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The rich give to the rich

Why do wealthy people give to well-endowed universities serving successful kids, instead of to nonprofits that help the truly needy? Nonprofit director Mark Redmond wonders.
/ Source: Forbes

When I read a few months ago about an anonymous $50 million donation to Middlebury College, followed by an additional $10 million, also anonymous, I wondered, "Why not Spectrum?"

Not that I have anything against Middlebury, which is in my home state of Vermont. It is a fine institution, one of the best liberal arts colleges in the country. It does a good job in fulfilling its mission. But I have to wonder: Why would someone wealthy enough to make such a donation give to a place that already has beautiful buildings, a golf course, a ski slope, a magnificent hockey rink, a first-class cafeteria/restaurant and one of the highest tuition rates in the U.S.?

Spectrum Youth & Family Services, where I serve as executive director, is 45 minutes from Middlebury. Our students are like Middlebury College students in age but unlike them in every other way. Our kids (2,500 last year) are runaways or are living on the streets. Many are high school dropouts. Many were abused, neglected or abandoned when they were younger and raised in the foster care system. Some are in trouble with the law or are addicted to drugs or suffer from mental health disorders.

Spectrum provides them with a place to live, food, health care, substance abuse counseling, education and job training. We find them mentors. We help them move on to college or permanent housing. It is no small challenge.

Our alumni, when successful, obtain high school diplomas and usually move on to community colleges or trade schools. And, believe me, we are thrilled when this happens. We view this as a tremendous victory. Just to get a kid off the streets, off drugs, away from negative peers and onto some kind of positive path is a big triumph. Spectrum and the hundreds of other organizations like it in this country do not have the kind of alumni that colleges like Middlebury produce.

Graduates of expensive private colleges move on to careers in law, medicine, advertising, architecture, engineering and business. Within a few years they are in a position to donate significant amounts of money to an alma mater. One recent issue of the Chronicle of Philanthropy mentions a $36 million donation to Princeton, $100 million to Brown, $100 million to the University of Michigan and $40 million to Rensselaer Polytechnic Institute, all from individuals, all alumni. Spectrum alumni are never going to be able to do that.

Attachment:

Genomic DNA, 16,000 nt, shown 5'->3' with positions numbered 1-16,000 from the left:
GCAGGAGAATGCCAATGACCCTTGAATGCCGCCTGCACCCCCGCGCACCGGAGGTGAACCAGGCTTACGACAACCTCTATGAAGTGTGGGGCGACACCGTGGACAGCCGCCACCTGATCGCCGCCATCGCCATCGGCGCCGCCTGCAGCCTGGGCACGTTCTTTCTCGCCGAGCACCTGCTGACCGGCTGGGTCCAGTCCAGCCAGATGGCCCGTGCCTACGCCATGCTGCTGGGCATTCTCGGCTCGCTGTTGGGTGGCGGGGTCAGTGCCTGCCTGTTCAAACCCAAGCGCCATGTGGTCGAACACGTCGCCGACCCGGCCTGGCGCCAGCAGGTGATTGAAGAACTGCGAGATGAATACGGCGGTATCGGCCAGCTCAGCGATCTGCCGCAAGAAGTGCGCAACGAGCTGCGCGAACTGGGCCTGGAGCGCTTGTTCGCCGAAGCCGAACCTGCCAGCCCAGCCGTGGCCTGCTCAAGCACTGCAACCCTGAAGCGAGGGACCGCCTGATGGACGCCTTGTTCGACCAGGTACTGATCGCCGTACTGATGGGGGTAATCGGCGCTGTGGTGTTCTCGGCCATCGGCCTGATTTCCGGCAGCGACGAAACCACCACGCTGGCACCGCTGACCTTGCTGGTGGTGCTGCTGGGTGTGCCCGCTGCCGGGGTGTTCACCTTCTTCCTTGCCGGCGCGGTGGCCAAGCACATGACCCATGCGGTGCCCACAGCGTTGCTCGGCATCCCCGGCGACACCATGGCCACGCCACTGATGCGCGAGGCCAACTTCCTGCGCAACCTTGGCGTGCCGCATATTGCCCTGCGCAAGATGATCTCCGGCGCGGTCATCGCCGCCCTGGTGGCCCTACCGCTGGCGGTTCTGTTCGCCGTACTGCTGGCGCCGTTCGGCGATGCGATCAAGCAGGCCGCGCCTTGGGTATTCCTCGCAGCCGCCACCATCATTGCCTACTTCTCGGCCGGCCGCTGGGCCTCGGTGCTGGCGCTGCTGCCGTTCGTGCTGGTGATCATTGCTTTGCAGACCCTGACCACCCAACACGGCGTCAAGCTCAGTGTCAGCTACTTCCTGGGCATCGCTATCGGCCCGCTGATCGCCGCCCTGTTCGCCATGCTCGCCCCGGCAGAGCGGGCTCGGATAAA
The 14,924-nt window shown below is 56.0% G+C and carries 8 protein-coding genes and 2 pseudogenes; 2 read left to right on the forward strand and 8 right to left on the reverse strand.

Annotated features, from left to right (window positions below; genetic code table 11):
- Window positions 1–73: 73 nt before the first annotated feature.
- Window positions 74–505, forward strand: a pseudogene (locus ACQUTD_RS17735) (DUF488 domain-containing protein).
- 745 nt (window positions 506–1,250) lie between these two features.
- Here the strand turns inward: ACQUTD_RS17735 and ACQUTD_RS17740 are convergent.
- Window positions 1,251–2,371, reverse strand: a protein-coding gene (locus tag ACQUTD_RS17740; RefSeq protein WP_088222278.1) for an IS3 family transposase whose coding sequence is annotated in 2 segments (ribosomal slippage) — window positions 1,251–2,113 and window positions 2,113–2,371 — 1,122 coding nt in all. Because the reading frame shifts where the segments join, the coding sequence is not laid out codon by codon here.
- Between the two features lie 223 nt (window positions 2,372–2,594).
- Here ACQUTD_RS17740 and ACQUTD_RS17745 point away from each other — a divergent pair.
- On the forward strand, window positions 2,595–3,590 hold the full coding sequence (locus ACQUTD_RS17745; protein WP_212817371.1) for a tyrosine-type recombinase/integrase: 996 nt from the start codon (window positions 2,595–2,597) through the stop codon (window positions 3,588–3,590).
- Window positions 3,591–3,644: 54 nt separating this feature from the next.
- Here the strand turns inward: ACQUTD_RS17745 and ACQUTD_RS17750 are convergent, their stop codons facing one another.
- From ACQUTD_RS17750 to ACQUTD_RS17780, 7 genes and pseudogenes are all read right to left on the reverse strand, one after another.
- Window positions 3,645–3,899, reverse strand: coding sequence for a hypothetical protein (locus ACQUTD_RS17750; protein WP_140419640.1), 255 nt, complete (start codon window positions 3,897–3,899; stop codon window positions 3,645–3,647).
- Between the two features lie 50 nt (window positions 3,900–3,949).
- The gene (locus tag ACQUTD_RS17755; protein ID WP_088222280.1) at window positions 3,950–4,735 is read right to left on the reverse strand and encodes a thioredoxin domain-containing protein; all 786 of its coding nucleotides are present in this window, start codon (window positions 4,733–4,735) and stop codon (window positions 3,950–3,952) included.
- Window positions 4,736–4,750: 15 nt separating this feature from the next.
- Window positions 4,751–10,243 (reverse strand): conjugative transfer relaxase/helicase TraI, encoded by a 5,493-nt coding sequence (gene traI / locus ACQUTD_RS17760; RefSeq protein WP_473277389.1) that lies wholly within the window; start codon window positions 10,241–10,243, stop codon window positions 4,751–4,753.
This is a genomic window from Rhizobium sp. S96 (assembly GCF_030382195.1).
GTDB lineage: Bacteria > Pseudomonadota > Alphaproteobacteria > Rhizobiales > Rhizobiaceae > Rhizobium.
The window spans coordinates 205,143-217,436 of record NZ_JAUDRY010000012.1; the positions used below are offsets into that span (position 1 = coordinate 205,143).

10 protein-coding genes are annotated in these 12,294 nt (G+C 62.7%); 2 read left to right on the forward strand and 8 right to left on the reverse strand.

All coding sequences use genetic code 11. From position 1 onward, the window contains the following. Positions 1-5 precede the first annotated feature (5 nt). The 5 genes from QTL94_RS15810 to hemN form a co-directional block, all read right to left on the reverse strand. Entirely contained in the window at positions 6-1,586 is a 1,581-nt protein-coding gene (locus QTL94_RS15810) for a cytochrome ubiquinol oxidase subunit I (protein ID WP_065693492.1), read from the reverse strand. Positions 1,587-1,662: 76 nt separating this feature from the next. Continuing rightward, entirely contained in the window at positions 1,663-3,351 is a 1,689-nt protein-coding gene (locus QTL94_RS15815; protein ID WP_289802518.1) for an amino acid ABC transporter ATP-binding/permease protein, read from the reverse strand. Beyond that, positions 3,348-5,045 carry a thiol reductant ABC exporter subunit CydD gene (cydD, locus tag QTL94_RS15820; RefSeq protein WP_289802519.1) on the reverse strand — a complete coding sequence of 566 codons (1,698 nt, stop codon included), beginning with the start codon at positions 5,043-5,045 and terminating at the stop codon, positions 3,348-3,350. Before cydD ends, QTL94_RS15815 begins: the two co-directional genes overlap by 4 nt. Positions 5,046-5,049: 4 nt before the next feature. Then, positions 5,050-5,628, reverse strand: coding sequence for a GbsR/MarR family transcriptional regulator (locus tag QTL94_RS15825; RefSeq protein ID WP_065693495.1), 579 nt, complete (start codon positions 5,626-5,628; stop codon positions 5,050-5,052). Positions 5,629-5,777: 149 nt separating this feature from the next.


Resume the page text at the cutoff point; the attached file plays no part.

Spectrum has a $4.1 million budget (16% for administrative purposes). All comes from the government except for $49,000 in private donations and $82,000 from United Way. Our 86 workers earn an average annual wage of $27,300. I make less than $100,000.

This is what we could do with a larger budget: add more outreach workers to find and help the homeless kids who presently live in tents, boxcars or park benches; keep our health clinic open more days and hours per week; keep our drop-in center open on weekends and evenings so homeless kids could get hot meals and a shower more often; hire teachers who could help the kids congregating in downtown Burlington get a high school diploma or equivalent.

Americans are generous. They give $240 billion a year to charity, mostly churches, schools, hospitals, medical researchers and organizations that help the needy. They should be doing more in the last category.

It's admirable that Middlebury can admit poor kids on scholarship (38% of its students get full or partial need-based aid) and thus put them on an equal footing with the children of prosperous families. But if these scholarship winners are poor now, they aren't going to stay that way. They have the talents and energy that will make them successful no matter where they go to college.

At the moment the tax laws make no distinction between gifts to institutions that serve society's winners, like art museums and well-endowed universities, and institutions that serve the other half, like United Way. Perhaps that should change.